Jim Ryun, where are you?

US mid- and long-distance runners are slower than they used to be.

Michael Dwyer/AP/File
Runners start the 114th Boston Marathon on April 19, 2010. Why has only one American marathoner beaten the record set in the '70s?

In “Slow and Steady Loses the Race” in today’s WSJ (subscription required for access to entire article), Cameron Stracher addresses a question of interest to me (see July 2007 post): Why have times for U.S. middle and long distance runners risen, not just relative to their current rivals but relative to American runners of the 1970s?

Stracher draws from research on a book project on the running boom of the 1970s. He notes

Except for Ryan Hall (on a faster course in London), no American-born runner has ever run faster than Alberto Salazar’s 2:08:13 marathon in New York in 1981. Meanwhile, three times as many male runners achieved the same qualifying time in the U.S. Olympic marathon trials in 1984 as in 2008. The story is the same at nearly every event up the distance ladder. With the exception of a few standouts (for example, Alan Webb), U.S. runners cannot match the times of their earlier progenitors.

The flattening or worsening of times by elite runners coincides with a drop in times at the mean or median. The decline by the masses reflects an increase in participation — drawing runners from farther down the distribution of abilities. Answering the question for elite runners is not so easy. Stracher makes out increase at participation through marketing (“just do it”) and softening (shortening races, focus on participation) as not just coincidental to but causal for the decline at elite levels.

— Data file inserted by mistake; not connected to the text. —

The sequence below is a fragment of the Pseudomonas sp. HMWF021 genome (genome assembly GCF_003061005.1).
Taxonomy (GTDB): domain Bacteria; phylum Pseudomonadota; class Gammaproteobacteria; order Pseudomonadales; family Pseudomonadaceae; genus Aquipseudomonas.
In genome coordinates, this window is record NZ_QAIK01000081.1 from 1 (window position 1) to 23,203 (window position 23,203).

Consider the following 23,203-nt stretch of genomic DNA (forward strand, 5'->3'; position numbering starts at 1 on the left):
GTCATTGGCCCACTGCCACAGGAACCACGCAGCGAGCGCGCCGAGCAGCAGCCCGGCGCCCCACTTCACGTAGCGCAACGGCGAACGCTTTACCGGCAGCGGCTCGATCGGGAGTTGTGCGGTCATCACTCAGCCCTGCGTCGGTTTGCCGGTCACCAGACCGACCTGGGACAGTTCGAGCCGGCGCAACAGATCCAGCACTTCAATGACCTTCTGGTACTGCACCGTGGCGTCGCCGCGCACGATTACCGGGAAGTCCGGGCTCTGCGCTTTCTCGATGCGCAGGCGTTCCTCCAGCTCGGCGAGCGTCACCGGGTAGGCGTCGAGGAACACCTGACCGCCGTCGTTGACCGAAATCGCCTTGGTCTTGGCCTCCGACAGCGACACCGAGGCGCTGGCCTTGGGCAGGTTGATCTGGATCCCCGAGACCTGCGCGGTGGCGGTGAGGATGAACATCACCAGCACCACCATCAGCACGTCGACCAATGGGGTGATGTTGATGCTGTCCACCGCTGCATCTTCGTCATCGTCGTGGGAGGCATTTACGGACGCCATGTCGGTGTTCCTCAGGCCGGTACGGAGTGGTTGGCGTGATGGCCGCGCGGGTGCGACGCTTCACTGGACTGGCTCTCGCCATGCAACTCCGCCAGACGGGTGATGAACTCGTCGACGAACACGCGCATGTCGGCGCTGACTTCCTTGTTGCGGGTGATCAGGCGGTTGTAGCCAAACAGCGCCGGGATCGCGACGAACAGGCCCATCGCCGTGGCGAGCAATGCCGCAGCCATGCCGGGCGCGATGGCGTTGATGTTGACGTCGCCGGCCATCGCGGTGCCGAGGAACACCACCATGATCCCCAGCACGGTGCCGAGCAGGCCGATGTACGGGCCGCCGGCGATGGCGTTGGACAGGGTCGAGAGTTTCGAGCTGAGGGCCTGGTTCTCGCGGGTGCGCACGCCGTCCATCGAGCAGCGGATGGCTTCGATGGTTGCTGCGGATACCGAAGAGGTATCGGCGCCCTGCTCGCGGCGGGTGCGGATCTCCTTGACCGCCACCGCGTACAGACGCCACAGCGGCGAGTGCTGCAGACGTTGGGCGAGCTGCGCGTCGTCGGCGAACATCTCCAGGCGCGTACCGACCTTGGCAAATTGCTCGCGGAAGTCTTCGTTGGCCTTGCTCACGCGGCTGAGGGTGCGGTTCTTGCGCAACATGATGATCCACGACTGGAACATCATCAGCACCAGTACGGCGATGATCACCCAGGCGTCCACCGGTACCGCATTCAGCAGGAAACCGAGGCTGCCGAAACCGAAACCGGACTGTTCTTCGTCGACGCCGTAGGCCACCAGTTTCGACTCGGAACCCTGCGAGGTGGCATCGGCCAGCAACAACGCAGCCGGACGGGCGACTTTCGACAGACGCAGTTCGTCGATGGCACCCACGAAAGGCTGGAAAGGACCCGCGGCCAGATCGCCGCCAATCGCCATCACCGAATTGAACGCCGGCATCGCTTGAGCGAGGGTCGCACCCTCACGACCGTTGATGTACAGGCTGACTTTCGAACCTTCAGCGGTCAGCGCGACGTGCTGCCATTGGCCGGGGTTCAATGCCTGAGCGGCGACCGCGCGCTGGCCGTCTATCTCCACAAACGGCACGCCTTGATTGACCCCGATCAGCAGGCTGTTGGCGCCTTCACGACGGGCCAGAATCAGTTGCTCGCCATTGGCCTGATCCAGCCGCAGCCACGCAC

Maybe, but I’m not sold. As he notes, you don’t see greater participation leading to fewer sub-par rounds in golf. What’s happening at the extreme “right tail” of the ability distribution may owe to its own set of influence. The most prominent may be a wealth/effort effect. Boxing is the template. Where have the great American born boxers gone? The rising tide of living standards along with the rigors and dangers of the sport have driven them to other pursuits. Running isn’t dangerous but certainly demands tons of effort and pain. Even at the 400m level where American born athletes have performed well, few have stuck with it for the long haul. Other than Michael Johnson, not many wanted to endure year after year of oxygen debt-laden repeats. Quincy Watts, although very gifted and successful, came and went in a hurry.

[ I should note that American born women, after a couple of decades of virtual non-existence at the international level, are enjoying a resurgence in performances in recent years led by Deena Kastor (bronze 04 Olympic marathon), Shalane Flanagan (bronze o8 10,000m), and Kara Goucher (bronze 07 10,000m).]

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